Facebook’s Libra might launch in January, but there’s a catch
This is according to a report by the Financial Times, which cites three unnamed people involved with the project. However, it seems that this new Libra will be a limited version of what Facebook originally envisioned.
Libra was supposed to launch several digital coins, with some of them representing individual fiat currencies, like the U.S. dollar, and one being a composite of all these coins. And even this was a change from Libra’s original plan of launching one coin that would be backed by a basket of several currencies.
Now, the FT reports, the company plans to launch a U.S. dollar-pegged stablecoin, and roll the other currencies at a later point.
Dollar-pegged stablecoins are a fairly well-known type of cryptocurrency at this time. Companies such as Coinbase, Tether Limited, and Paxos have launched such coins (USDC, USDT, and BUSD, respectively), with the coins’ total market caps reaching hundreds of millions, or even billions of dollars. The point of stablecoins is to provide some price stability and predictability to users, as opposed to the notorious price volatility of cryptocurrencies such as Bitcoin and Ethereum.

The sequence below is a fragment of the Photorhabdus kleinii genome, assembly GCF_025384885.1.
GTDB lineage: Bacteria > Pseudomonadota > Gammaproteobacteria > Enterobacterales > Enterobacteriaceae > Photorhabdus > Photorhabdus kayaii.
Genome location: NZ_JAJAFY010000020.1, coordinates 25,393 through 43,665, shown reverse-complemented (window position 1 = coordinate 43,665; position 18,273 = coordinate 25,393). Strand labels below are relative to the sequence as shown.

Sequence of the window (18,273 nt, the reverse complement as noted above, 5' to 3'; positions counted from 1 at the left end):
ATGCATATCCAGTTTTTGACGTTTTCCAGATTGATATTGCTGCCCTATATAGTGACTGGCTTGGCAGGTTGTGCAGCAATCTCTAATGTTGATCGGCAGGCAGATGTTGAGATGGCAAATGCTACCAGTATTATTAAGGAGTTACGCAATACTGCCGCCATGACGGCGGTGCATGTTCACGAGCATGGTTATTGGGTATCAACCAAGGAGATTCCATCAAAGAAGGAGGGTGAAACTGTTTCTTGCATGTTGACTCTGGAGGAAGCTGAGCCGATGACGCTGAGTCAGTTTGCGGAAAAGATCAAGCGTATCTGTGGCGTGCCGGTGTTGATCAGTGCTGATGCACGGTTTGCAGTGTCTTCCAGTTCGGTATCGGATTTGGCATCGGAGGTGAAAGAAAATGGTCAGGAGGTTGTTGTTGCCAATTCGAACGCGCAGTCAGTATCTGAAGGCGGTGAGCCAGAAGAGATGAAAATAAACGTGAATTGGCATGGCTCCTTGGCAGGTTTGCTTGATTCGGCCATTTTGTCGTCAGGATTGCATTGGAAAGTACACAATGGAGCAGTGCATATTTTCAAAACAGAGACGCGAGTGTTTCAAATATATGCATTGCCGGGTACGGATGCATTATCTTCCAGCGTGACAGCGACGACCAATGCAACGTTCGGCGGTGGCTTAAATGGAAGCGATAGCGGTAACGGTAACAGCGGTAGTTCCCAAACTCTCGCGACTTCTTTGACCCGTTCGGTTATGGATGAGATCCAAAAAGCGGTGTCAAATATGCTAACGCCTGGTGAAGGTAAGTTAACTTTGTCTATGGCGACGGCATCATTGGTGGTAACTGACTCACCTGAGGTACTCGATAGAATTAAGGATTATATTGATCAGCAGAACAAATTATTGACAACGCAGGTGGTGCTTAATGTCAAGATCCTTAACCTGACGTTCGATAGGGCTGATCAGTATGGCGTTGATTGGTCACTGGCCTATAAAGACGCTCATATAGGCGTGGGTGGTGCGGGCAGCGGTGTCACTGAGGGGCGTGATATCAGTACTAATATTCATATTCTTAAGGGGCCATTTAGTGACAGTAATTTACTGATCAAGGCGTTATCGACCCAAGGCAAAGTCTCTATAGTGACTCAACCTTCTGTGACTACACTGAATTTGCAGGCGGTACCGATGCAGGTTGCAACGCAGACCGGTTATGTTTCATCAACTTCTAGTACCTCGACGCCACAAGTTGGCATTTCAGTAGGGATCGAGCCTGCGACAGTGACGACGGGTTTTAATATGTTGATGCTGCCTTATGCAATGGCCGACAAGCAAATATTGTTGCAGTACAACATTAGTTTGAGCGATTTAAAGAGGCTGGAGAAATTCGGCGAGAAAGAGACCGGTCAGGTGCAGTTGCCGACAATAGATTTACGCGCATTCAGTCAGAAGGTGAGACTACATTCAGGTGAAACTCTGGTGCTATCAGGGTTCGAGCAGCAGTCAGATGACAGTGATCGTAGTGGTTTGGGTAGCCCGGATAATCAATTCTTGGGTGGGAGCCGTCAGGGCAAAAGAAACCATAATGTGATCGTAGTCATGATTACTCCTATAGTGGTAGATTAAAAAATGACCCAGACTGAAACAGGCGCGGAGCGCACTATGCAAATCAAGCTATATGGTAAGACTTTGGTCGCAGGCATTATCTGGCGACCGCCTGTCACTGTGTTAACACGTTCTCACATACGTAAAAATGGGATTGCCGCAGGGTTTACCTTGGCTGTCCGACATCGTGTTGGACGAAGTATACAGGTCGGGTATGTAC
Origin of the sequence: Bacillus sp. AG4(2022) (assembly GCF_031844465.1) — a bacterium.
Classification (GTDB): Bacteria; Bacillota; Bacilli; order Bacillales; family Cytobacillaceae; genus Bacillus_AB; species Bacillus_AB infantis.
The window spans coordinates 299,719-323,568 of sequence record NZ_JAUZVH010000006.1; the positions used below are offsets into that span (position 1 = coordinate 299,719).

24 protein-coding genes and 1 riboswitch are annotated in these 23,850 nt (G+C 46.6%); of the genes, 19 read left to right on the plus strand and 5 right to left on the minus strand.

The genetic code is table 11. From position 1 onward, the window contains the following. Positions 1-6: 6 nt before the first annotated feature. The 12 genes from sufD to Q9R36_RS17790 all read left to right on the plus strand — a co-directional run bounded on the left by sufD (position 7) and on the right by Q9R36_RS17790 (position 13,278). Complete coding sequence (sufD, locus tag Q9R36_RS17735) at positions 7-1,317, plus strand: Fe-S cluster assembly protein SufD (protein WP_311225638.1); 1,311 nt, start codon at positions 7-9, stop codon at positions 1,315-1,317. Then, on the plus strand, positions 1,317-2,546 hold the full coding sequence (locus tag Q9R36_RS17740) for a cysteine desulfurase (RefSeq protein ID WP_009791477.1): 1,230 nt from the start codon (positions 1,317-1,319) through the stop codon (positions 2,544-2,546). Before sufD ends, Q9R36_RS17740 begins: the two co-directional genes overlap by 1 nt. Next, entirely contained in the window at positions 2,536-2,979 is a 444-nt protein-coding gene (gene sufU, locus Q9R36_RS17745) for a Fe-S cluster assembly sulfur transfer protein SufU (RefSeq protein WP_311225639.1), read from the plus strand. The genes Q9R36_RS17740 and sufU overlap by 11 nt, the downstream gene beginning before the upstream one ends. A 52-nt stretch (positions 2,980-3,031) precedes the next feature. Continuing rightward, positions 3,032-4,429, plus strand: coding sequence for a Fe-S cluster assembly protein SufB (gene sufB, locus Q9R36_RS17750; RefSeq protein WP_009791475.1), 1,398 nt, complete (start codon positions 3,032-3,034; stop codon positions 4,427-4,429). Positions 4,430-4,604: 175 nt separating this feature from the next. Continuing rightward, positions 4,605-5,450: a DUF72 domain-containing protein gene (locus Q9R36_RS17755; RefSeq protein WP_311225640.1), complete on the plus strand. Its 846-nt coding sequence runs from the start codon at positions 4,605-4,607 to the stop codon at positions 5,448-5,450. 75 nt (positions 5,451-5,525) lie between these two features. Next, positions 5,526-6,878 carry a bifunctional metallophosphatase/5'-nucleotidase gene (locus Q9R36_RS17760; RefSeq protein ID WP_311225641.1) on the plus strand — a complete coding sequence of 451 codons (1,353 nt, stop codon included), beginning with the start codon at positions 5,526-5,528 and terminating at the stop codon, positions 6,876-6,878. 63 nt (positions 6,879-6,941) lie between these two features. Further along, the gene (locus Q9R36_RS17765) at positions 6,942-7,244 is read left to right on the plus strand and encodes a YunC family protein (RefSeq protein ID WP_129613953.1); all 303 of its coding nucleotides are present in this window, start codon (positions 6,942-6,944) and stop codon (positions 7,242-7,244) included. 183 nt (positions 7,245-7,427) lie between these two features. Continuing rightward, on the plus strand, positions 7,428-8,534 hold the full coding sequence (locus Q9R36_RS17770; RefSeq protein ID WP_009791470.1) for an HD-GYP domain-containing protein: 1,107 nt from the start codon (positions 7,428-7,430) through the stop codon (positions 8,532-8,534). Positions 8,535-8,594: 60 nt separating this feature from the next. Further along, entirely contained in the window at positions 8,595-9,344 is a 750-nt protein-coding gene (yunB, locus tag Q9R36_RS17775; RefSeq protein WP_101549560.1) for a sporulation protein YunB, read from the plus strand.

This is probably why the The Libra Association, a Geneva, Switzerland-based non-profit founded by Facebook and several other companies, has decided to pare down its ambitions when it comes to Libra. Dollar-pegged stablecoins have been around for a while, and it’s harder for regulators to dismiss them as dangerous, as they did with Libra’s original plan.
Launching just one coin that’s pegged to a single currency might cause other problems for Libra, however. At launch, people at Libra told me that the plan is to minimize volatility, “so holders of Libra can trust the currency’s ability to preserve value over time.” The company also said one of the primary goals of the project is to give the 1.7 billion people who are unbanked access to a global currency, and remittances were often mentioned as an important use case. But if the Libra, the coin, is pegged to the U.S. dollar, this could mean additional costs for people in countries outside of the U.S.
To get where it is now, Libra had to shed a couple of partners (notably, PayPal, which recently launched support for Bitcoin and other cryptocurrencies on its platform) and appoint a couple of new executives, including ex-chief legal officer of HSBC, Stuart Levey, who currently serves as Libra CEO. The company expressed hope the changes it has implemented will placate regulators, which worry about large tech companies acting as financial institutions.